In 1988, Band of Susans released their first full-length album, Hope Against Hope; both Tallman and Lyall departed soon after, and were replaced by Page Hamilton (a former student of Glenn Branca, a frequent Susans reference point) and Karen Haglof. After 1989's Love Agenda, Hamilton too left the group to found Helmet; he was replaced by Mark Lonergan, and following Haglof's exit, Anne Husick stepped in for 1991's The Word and the Flesh, which employed a more focused attack, typified by a lesser emphasis on reverb and feedback, to arrive at a more accessible sound.

Without the usual attendant line-up changes, Band of Susans issued 1993's dense, droning Veil, followed two years later by Here Comes Success, a uniformly strong collection of lengthy pieces including the instrumental "In the Eye of the Beholder (Song for Rhys)," a tribute to Poss' mentor. In mid-1996, Band of Susans dissolved, although Stenger and Poss continued working with Wire's Bruce Gilbert in the trio GilbertPossStenger in addition to mounting other projects.

Band Of Suans - Veil - CD on Restless Records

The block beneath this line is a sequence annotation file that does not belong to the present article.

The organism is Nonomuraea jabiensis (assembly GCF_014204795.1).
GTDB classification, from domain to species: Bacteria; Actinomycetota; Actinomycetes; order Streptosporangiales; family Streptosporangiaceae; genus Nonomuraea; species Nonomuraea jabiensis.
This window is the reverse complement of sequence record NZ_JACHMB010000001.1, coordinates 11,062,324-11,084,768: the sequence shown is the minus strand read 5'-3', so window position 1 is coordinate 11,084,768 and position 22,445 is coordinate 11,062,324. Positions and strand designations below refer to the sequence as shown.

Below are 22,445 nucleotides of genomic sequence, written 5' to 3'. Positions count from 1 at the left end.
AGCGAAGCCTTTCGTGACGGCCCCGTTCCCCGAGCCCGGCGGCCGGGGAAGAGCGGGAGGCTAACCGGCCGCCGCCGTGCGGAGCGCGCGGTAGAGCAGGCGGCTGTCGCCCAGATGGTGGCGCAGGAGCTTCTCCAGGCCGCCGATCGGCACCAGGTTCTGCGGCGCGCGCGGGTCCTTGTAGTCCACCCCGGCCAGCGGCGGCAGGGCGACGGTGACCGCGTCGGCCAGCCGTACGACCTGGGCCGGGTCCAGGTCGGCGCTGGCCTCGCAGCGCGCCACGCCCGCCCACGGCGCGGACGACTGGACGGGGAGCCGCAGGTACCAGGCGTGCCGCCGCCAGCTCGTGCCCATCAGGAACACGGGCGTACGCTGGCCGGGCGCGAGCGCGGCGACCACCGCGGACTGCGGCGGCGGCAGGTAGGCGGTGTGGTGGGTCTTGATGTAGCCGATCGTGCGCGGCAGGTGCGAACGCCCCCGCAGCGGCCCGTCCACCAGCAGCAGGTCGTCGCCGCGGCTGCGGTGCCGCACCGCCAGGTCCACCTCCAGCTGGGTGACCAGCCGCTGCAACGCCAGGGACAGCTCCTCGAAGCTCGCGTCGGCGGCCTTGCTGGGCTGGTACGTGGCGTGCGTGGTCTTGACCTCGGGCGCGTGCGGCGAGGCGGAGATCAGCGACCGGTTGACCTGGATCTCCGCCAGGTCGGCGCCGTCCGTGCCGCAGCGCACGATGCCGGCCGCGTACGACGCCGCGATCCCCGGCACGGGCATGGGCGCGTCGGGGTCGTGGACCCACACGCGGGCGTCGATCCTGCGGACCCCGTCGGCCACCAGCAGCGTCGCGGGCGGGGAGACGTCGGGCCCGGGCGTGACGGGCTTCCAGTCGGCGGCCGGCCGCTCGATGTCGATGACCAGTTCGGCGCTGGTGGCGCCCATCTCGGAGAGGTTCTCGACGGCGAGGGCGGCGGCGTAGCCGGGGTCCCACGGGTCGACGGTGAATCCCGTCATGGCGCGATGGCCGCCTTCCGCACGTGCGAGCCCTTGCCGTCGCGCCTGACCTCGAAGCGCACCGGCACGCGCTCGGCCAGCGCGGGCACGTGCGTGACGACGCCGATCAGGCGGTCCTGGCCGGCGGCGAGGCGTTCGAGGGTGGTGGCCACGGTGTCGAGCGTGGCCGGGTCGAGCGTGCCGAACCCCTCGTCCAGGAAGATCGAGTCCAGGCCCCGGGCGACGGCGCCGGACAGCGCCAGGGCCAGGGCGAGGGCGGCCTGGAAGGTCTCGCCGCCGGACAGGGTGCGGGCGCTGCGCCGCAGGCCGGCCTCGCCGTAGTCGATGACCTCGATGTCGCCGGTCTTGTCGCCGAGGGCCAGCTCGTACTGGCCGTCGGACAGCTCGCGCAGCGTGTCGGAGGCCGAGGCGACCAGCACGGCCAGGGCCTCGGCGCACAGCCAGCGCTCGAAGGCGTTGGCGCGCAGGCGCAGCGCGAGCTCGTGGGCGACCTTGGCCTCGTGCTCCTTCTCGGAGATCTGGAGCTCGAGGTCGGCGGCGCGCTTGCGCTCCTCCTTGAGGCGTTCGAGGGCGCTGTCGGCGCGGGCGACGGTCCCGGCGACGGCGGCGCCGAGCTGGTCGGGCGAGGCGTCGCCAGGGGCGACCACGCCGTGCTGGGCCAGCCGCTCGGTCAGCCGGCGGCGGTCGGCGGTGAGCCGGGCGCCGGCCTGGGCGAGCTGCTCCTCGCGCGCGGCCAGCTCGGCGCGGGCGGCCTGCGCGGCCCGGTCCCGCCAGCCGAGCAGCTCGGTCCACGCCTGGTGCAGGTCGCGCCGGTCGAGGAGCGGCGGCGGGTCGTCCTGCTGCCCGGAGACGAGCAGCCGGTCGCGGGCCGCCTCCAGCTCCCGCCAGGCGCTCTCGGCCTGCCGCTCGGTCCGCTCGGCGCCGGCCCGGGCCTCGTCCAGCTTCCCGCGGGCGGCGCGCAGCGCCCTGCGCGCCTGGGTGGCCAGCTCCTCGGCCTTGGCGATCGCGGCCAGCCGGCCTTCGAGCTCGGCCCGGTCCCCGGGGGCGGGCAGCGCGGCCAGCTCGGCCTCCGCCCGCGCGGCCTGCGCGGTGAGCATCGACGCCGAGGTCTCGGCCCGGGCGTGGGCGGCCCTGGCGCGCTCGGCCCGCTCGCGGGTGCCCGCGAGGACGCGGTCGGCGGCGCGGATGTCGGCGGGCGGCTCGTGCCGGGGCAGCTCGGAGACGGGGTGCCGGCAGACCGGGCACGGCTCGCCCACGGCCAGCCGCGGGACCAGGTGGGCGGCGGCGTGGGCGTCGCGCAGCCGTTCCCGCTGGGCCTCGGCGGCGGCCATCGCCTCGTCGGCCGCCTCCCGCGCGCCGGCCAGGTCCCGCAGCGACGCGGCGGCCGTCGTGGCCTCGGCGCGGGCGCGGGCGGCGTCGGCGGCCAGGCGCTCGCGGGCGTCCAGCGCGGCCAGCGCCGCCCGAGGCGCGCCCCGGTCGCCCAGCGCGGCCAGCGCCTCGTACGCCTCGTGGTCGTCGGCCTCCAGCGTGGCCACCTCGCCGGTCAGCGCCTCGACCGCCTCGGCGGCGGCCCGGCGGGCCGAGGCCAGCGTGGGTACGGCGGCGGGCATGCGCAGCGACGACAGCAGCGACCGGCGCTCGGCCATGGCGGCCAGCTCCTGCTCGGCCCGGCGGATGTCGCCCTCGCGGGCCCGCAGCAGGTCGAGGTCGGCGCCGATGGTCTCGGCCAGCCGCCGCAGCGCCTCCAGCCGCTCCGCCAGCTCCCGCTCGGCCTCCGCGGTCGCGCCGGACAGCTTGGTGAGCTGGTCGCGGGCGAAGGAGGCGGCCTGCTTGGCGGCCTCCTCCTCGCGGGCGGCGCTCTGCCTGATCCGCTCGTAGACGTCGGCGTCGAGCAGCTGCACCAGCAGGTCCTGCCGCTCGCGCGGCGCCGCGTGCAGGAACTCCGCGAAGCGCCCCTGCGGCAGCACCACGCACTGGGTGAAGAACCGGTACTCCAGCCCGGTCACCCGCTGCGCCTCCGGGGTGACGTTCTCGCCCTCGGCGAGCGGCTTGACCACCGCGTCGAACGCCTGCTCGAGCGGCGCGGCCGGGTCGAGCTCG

The fourth full-length from Band of Susans is their most assured to date. Perhaps not as immediately compelling as The Word and the Flesh, the band members are nonetheless at the top of their game, expanding the margins of their sound. Whereas the last album was focused on songcraft, here the compositions reign. The band is no longer content to let the guitars drone with feral ferocity, instead exploring greater use of dynamics, dissonance, and interplay. Far more experimental in approach than their previous albums, the rewards are revealed with repeated listening as the complexity of the songs' interior structures becomes more transparent. For example, "Mood Swings" begins with a lean-to of stereo call and return guitar lines before the throbbing bass and drums come in with the foundation and the song swells, becoming a storm with flashes of guitar audible within the squall. At the break, the guitars drop out, and after several measures of choppy rhythm, the storm returns. This intermingling of intermittent sounds and effects is made even more effective by expanding the palette beyond a melodic crush of guitar to include individual dissonant and minor chords that bring all three guitars into bas-relief. The lyrics are often lost, like a lone figure in a field beneath a thundering, searing cloud of sound, with only the refrain echoing softly. This is no great loss, as the sheer muscular musical virtuosity of this album requires few words.